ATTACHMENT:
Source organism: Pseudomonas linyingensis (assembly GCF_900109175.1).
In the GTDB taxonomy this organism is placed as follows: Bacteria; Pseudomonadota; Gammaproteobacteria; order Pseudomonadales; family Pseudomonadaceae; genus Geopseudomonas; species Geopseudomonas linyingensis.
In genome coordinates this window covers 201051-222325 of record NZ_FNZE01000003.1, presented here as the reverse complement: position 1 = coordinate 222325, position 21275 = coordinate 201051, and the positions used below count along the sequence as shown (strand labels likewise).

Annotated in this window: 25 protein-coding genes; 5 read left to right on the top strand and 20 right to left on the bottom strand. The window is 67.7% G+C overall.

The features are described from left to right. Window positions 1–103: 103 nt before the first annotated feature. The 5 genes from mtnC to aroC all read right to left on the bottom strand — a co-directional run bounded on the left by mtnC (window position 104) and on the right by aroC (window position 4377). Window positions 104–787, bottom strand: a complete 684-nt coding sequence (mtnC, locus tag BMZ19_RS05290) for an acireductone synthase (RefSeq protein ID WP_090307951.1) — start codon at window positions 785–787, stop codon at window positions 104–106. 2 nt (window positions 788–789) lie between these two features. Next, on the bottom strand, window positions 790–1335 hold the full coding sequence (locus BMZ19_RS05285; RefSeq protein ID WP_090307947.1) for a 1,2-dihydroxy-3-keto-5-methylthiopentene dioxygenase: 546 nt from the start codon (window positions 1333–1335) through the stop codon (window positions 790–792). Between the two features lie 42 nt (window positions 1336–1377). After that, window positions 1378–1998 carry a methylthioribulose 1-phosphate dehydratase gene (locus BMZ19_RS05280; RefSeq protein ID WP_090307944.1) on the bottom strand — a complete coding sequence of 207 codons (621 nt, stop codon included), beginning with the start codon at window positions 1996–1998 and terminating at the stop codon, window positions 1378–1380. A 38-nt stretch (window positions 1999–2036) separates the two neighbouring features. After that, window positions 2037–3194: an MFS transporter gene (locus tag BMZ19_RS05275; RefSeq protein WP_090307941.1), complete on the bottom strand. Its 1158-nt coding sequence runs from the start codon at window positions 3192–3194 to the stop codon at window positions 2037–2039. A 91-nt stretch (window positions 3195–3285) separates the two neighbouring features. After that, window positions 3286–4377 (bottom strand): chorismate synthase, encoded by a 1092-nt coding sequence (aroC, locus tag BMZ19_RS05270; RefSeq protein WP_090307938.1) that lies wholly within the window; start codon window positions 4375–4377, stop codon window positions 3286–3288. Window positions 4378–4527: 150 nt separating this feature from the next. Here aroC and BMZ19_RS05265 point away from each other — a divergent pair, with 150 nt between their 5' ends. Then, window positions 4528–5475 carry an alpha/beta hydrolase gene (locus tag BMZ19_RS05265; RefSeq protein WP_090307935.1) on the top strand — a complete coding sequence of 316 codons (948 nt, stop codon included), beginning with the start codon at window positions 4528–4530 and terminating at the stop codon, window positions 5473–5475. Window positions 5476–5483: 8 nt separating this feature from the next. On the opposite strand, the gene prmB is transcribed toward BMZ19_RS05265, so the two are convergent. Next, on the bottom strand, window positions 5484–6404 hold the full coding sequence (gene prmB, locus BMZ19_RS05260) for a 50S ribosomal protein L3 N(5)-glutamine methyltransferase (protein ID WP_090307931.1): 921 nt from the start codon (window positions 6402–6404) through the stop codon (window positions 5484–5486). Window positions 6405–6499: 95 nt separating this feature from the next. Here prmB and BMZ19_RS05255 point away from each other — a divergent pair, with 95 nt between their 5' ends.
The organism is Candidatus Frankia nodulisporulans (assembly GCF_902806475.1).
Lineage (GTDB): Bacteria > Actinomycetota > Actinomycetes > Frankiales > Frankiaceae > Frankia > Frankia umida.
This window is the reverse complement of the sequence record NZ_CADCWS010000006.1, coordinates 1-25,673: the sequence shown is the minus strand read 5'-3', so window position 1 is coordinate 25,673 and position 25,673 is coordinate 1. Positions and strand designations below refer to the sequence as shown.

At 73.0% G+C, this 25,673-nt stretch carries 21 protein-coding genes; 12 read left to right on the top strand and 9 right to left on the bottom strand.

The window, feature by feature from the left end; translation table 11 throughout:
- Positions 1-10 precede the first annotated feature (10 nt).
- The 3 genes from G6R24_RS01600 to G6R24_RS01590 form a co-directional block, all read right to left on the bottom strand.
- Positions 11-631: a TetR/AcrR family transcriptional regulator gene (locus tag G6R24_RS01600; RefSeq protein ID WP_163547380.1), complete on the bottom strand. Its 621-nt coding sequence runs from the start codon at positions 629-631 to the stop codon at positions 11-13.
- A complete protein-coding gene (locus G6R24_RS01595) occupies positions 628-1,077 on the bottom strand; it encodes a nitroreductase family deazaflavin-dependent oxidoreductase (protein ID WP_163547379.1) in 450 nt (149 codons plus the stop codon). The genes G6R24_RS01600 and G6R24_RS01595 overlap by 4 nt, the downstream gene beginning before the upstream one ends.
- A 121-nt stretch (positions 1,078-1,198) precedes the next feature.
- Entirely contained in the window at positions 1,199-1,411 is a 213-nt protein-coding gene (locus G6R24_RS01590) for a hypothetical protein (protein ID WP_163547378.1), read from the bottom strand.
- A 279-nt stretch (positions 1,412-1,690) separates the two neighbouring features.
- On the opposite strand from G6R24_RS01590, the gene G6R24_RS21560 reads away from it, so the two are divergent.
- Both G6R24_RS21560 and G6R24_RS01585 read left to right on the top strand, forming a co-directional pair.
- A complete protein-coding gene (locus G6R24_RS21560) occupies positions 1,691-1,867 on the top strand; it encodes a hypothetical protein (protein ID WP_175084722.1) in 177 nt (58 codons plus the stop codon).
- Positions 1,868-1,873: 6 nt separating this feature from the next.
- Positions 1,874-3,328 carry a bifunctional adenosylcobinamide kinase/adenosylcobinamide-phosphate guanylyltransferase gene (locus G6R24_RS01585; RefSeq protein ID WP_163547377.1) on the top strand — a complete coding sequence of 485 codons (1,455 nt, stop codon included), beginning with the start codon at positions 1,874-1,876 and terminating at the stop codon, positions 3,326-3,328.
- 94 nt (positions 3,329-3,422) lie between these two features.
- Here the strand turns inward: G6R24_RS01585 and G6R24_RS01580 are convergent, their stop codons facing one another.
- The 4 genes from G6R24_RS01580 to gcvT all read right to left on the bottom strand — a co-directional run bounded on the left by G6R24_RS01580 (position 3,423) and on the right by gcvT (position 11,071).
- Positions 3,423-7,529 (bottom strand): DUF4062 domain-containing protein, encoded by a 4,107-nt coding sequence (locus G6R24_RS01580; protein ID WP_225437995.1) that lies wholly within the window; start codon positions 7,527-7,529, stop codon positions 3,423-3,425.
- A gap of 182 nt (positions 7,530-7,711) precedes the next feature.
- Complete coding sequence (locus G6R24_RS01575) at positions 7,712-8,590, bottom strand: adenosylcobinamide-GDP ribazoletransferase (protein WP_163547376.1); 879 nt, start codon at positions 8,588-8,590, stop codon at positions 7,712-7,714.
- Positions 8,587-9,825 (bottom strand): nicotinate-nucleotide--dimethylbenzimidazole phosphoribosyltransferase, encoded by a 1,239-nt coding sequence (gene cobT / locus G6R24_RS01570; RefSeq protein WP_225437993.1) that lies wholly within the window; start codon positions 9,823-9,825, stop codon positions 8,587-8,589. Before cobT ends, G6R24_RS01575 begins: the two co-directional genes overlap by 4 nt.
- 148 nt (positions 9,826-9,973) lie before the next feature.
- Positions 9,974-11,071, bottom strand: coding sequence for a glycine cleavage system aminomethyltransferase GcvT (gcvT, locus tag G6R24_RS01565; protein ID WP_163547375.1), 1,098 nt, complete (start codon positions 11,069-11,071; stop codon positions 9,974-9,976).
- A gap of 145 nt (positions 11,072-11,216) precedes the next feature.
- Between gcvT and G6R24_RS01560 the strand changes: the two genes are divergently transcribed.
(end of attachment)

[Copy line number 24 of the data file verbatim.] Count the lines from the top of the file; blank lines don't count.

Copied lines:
- Here the strand turns inward: G6R24_RS01585 and G6R24_RS01580 are convergent, their stop codons facing one another.